(May 20, 2011) Over the last few years, I have been struck by the avalanche of studies indicating that coffee consumption promotes human health. Just last week came news from Swedish researchers in the peer-reviewed Breast Cancer Research that showed a significant decrease in breast cancers among post-menopausal women who were avid coffee drinkers. Last month came news from Harvard researchers in the peer-reviewed Journal of the National Cancer Institute that males who drink lots of coffee contract fewer prostate cancers, and especially fewer lethal prostate cancers, than those who don’t drink coffee.
So what does Health Canada, an agency that sees danger in just about everything, say about the startling benefits of coffee consumption? To find out, I searched for “Health Canada” and “coffee” and landed on its “Caffeine” fact sheet, part of a series called “It’s Your Health.”
The fact sheet purports to follow the “best scientific evidence available.” Yet it had not one reference to any study showing health benefits from coffee consumption, and didn’t even hint at potential benefits, apart from stating that “For healthy adults, a small amount of caffeine may have positive effects, such as increased alertness or ability to concentrate.” Even this grudging acknowledgement was immediately countered by warnings that “some people are more sensitive to caffeine. For them, a small amount could cause insomnia, headaches, irritability and nervousness.”
To the disservice of millions of Canadians who might want balanced and factual information from their government’s health website, Health Canada treats coffee and caffeine as unambiguously dangerous substances that need to be controlled. It cites numerous potential “adverse health effects” — everything from cardiovascular illnesses to general toxicity to cancer. And to reduce the presumed danger, it recommends limiting consumption to “no more than 400 mg of caffeine per day, the equivalent of about three eight-ounce (237 ml) cups of brewed coffee” for a healthy male. Unhealthy males, presumably, should drink less, as should women of child-rearing age, who are advised to limit themselves to “a little over two eight-ounce (237 ml) cups of coffee.” This despite studies that show drinking coffee stimulates milk production in lactating mothers without changing the composition of the milk. Health Canada claims to be monitoring the science to help it make informed recommendations as more is learned.
Here’s what Health Canada should learn from the latest scientific literature. For a male, healthy or not, to optimize his chance of avoiding prostate cancer — the most common cancer in men — he should drink at least six cups of coffee per day. Drink that much, says the Harvard School of Public Health study of 48,000 American males, and his chances of contracting prostate cancer drop by 18%. Better still, his chances of surviving prostate cancer increase by 60%. Put another way, men who don’t drink coffee are two-and-a-half times likelier to die from prostate cancer than men who drink six or more cups a day. Those who drink fewer cups will still reduce their risk of dying, just by a lesser amount — each cup of coffee per day reduces the prostate cancer death rate by about 6%.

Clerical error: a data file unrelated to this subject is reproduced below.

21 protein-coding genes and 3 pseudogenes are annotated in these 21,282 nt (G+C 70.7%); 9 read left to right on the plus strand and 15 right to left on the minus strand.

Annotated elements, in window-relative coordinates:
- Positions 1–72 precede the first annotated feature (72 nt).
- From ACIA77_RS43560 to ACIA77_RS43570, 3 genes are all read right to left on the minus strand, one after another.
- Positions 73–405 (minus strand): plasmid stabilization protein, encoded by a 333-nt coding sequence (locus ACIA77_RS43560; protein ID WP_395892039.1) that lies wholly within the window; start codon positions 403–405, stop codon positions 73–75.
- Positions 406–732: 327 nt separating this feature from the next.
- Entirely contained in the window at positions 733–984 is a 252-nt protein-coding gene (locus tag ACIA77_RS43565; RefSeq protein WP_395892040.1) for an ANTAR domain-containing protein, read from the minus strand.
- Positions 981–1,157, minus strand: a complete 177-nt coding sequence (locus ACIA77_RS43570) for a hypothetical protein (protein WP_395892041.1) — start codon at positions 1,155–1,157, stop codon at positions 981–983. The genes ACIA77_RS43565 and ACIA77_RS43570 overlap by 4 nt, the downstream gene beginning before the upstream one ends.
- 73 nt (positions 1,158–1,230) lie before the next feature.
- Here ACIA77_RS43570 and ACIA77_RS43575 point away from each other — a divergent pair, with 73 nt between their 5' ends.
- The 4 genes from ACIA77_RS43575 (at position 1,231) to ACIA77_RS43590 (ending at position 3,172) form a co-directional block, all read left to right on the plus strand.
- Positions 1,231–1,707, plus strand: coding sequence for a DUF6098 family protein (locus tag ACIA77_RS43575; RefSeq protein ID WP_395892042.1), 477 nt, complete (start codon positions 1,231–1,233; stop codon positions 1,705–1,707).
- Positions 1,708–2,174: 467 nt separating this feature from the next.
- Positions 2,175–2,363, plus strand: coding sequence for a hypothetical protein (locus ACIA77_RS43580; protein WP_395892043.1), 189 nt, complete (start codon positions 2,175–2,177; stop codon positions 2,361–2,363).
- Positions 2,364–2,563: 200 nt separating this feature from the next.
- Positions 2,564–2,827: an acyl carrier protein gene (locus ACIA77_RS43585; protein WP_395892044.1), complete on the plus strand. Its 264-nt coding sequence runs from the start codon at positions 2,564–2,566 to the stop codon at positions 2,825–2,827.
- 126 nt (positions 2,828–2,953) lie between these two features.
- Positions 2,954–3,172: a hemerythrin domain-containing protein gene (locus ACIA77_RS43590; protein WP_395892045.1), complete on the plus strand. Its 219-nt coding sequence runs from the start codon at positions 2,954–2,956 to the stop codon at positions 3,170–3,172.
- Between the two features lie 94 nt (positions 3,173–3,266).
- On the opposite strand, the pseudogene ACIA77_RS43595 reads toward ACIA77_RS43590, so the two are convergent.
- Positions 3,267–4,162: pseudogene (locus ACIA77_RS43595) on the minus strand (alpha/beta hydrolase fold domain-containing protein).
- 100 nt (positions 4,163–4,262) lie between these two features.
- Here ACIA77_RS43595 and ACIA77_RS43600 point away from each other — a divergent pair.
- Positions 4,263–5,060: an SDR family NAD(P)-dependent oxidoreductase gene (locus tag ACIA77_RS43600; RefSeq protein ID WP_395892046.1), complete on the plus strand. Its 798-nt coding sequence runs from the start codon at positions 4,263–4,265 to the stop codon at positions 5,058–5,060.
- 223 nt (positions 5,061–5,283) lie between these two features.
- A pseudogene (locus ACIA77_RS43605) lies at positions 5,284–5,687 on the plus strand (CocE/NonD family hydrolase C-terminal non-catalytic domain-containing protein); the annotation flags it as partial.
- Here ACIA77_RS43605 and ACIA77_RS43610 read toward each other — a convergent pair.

Health Canada should also learn what coffee can do for women, particularly for those in the vulnerable 50-to-74-year range, which Sweden’s Karolinska Institute investigated. Because Swedes are among the world’s most voracious coffee drinkers — three cups per day on average — Karolinska researchers embarked on an exhaustive study involving some 6000 women. Those who drank six or more cups of coffee per day — the highest consumption category it examined — were less likely to contract breast cancer, the most common cancer in women, when compared to women in the lowest coffee consumption category (women who drank no coffee or one cup per day).
Among breast cancers, 30% are “ER-negative,” an especially dangerous type that is less amenable to therapy and more often leads to death. The six-or-more-cup-a-day women were 57% less likely to get ER-negative breast cancer than one or zero cup drinkers (the three-to-five cup drinkers were 40% less likely and the two-to three cuppers 23% less likely).
Other studies show coffee drinkers to live longer and to be less likely to suffer from colon cancer, strokes, Alzheimer’s, Type-2 diabetes, and Cirrhosis of the liver among major health concerns, as well as migraines, asthma and bronchitis among often less threatening conditions. In contrast to the overwhelming number of encouraging studies, vanishingly few point to dangers.
Where did Health Canada get its negative view of coffee and caffeine? By following links on its website, I found its source, a report entitled Effects of caffeine on human health. This 2003 document — a literature review — did find some reasons to have some suspicions, such as when rats consumed caffeine by the vat-full. In contrast, this literature review found no reason to recommend coffee to humans concerned about breast or prostate cancer, or the onset of Alzheimer’s. Who wrote this see-only-evil assessment of coffee and caffeine? Five researchers, who doubtless mean well but do harm, from Health Canada.
Lawrence Solomon is executive director of Urban Renaissance Institute and founder of Green Beanery, a non-profit coffee company.